The rise in trade with China brought Europe a large number of oriental art works and subjects for daily use, the style of which was related to the Rococo style, as both styles were characterized by exuberant decoration, asymmetry and a stylized nature. A new French word was invented through the popularity of the Chinese style, “Chinoiserie,” focusing on subjects that were typical of Chinese culture. Chinoiserie symbolized the Europeans’ imitation and fascination of Chinese artistic traditions, especially the European obsession with porcelain. Louis XV once ordered to melt all the silver tableware for more important matters and use porcelain instead. Upperclass and wealthy merchants were consumed by a passion to collect and use Asian porcelain. Imported porcelain from China was expensive and was perceived as a tangible sign of prestige and taste. In 1604, the Dutch seized a Portuguese carrack and looted all the Chinese export porcelain on board. The Dutch pirates renamed these porcelain items and shipped them back to their homeland for auction. On hearing the news, both Henri IV of France and James I of England sent people to purchase the porcelain. Louis XIV of France even ordered the Prime Minister to set up a Chinese corporation to order porcelain ware direct from the manufacturers in Guangdong Province of China. Undoubtedly, the “porcelain fever” played a significant role in booming European trade, especially in Holland and Britain. Between 1602 and 1682, the Dutch East India Company introduced more than 16 million pieces of Chinese porcelain ware. The popularity of tea and coffee also helped expend the consumption of porcelain from the upper class to common families.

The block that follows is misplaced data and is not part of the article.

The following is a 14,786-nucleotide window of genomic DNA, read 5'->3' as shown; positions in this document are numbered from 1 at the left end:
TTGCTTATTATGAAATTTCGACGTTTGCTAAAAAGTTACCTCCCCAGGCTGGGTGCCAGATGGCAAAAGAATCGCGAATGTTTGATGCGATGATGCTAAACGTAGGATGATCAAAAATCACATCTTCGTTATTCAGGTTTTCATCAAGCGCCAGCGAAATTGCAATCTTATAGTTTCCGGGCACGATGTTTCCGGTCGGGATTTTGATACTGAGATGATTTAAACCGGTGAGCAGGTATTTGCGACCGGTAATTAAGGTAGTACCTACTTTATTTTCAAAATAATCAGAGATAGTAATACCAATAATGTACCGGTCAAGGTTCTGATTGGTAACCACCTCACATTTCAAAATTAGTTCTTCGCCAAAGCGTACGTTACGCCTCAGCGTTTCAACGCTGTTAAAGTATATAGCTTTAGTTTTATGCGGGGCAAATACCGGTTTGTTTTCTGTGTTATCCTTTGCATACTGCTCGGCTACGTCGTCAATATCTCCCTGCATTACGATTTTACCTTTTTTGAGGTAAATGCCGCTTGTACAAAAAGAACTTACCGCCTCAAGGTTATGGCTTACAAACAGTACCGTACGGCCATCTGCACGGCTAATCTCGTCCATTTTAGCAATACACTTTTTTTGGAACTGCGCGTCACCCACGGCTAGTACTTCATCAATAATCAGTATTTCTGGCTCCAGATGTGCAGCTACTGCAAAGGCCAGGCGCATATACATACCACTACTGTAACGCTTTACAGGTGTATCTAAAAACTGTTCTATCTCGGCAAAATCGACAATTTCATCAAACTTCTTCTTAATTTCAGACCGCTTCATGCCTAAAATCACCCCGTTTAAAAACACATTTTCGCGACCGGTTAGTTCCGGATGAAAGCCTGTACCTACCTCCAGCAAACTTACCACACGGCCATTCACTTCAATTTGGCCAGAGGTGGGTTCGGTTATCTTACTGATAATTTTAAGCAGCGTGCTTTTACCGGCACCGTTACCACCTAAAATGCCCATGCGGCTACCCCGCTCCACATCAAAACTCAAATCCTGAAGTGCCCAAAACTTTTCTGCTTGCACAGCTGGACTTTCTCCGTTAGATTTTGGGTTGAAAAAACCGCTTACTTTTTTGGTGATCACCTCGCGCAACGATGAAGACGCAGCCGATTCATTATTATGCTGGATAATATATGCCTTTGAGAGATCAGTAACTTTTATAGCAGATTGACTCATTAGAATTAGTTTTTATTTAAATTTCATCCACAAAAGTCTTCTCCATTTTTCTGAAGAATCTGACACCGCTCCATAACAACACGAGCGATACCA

During this era some Chinese items for daily use also gained popularity in Europe. Early in 1700, Louis XIV held a gala in his palace to celebrate the arrival of the new century. He entered the hall in Chinese costume, sitting in a palanquin carried by eight men. The Chinese palanquin was usually shouldered by bearers. After being introduced to Europe, the Europeans preferred to carry it by hand. Rigid feather fans, the fashion of the 16th century, gradually fell out of favor as Chinese folding fans gained dominance in Europe, especially the ones made of silk. Chinese elements were often seen in Europeans’ make-up and dress. Maria Theresa (1717–1780), the female sovereign of Austria, once played a Chinese woman in an opera. There were some people imitating the Chinese by having peacocks and golden fish as pets. It is said that Louis XIV’s Prime Minister Mazarin filled his house with numerous items of Chinese craftwork and other Chinese luxury items. Under the influence of Chinese culture and art, it was not surprising to find that many of the European palaces were equipped with Chinese-style rooms or buildings.